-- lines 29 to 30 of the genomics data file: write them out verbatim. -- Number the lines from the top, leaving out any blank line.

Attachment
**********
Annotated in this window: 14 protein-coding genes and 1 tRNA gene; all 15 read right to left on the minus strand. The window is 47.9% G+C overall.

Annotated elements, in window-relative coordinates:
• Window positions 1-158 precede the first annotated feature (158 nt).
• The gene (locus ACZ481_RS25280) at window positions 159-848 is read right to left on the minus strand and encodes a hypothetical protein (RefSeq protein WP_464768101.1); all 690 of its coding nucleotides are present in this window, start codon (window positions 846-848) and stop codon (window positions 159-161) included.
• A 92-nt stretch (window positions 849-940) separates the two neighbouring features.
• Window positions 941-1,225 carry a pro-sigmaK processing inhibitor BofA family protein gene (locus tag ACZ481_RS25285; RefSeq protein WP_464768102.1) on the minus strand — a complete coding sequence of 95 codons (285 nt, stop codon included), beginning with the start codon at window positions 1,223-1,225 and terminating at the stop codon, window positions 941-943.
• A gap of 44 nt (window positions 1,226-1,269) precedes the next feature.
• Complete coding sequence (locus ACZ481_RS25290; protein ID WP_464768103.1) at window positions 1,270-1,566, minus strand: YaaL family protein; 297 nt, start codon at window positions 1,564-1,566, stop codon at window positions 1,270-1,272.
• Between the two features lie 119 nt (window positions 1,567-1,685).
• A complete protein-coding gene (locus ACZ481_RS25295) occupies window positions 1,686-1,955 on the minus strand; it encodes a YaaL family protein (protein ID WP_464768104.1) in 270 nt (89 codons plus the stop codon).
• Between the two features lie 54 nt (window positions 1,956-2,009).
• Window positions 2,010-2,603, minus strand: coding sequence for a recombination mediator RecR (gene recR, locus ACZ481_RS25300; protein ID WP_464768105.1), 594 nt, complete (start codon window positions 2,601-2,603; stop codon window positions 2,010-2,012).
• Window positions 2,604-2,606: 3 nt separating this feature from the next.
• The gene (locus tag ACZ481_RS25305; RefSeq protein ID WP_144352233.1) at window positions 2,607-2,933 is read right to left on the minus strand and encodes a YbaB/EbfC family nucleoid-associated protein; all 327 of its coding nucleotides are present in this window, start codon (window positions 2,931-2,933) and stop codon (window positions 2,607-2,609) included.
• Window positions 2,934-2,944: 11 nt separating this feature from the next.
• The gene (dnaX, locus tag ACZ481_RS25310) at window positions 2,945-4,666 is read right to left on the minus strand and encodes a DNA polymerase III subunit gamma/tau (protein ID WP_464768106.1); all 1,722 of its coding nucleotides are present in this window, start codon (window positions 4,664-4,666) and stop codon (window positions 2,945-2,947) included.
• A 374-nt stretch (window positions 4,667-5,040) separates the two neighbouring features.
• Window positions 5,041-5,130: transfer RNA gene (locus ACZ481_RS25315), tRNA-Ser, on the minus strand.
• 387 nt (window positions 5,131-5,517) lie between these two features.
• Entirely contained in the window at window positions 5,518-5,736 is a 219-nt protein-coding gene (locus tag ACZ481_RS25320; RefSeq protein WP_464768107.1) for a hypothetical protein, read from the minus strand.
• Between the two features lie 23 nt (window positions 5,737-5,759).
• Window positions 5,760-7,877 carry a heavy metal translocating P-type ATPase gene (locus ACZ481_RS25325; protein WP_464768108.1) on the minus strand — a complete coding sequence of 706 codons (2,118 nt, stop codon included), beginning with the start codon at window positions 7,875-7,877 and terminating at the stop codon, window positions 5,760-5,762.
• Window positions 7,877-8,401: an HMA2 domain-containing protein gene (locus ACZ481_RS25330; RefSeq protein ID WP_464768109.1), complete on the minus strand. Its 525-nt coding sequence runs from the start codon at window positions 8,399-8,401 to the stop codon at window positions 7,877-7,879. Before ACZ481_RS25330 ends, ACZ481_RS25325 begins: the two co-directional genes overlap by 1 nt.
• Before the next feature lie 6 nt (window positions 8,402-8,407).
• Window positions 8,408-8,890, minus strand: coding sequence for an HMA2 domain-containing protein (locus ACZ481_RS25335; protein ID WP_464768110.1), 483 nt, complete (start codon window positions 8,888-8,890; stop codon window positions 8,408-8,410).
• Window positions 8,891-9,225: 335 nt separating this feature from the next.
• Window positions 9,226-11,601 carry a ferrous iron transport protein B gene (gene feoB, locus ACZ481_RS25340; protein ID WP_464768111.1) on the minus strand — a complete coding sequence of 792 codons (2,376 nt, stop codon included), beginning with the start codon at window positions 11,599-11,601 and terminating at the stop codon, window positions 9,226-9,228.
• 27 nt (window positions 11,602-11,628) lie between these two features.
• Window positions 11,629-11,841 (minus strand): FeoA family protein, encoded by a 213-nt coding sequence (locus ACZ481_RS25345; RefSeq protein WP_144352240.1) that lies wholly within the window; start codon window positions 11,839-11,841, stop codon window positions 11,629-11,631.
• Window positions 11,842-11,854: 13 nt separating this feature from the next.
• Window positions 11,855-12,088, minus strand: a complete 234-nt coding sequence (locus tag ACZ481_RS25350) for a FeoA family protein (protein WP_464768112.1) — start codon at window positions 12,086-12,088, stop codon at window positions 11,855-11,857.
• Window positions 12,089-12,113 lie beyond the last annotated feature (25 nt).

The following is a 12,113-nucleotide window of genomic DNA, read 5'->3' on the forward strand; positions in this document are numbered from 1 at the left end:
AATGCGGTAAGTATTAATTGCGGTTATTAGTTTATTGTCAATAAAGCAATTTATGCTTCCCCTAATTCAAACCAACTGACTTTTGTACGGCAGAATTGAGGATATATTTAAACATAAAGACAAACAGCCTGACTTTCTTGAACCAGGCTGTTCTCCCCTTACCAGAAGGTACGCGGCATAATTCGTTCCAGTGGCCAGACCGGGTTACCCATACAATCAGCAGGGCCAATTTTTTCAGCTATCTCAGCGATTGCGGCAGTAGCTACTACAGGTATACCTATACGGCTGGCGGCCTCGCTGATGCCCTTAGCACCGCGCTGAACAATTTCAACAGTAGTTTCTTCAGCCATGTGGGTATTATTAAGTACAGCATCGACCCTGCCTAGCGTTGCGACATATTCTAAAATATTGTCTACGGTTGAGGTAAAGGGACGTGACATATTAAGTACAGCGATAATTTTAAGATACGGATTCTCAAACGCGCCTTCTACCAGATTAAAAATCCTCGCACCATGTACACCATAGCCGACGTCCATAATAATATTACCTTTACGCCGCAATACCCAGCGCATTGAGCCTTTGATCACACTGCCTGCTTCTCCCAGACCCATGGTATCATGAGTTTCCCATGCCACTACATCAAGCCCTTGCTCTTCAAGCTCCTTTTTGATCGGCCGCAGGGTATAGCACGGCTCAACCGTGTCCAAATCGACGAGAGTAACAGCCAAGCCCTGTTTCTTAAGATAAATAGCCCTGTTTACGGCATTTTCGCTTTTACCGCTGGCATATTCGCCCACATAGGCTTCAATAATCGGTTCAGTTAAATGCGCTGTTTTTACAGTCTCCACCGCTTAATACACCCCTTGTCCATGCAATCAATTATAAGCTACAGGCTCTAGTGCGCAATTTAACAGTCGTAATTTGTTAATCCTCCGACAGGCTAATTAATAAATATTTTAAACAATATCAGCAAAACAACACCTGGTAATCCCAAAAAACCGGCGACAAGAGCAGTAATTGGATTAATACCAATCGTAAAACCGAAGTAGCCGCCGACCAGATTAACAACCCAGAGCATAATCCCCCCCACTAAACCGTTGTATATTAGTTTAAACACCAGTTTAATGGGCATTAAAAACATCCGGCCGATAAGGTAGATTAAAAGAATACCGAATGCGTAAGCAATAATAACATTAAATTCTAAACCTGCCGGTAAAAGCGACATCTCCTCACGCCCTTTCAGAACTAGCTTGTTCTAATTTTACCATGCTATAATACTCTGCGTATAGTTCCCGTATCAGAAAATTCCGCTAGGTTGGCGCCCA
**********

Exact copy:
• Window positions 11,629-11,841 (minus strand): FeoA family protein, encoded by a 213-nt coding sequence (locus ACZ481_RS25345; RefSeq protein WP_144352240.1) that lies wholly within the window; start codon window positions 11,839-11,841, stop codon window positions 11,629-11,631.
• Window positions 11,842-11,854: 13 nt separating this feature from the next.